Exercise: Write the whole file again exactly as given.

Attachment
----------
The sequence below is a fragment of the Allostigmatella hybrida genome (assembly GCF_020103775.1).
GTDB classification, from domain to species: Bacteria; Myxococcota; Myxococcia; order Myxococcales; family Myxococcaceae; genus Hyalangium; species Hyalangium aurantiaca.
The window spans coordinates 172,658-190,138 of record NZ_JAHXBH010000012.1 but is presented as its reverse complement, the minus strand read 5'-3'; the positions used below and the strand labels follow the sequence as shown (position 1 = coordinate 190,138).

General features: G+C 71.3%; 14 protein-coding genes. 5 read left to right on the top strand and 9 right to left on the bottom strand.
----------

The sequence below is a fragment of the Allostigmatella hybrida genome (assembly GCF_020103775.1).
GTDB classification, from domain to species: Bacteria; Myxococcota; Myxococcia; order Myxococcales; family Myxococcaceae; genus Hyalangium; species Hyalangium aurantiaca.
The window spans coordinates 172,658-190,138 of record NZ_JAHXBH010000012.1 but is presented as its reverse complement, the minus strand read 5'-3'; the positions used below and the strand labels follow the sequence as shown (position 1 = coordinate 190,138).

General features: G+C 71.3%; 14 protein-coding genes. 5 read left to right on the top strand and 9 right to left on the bottom strand.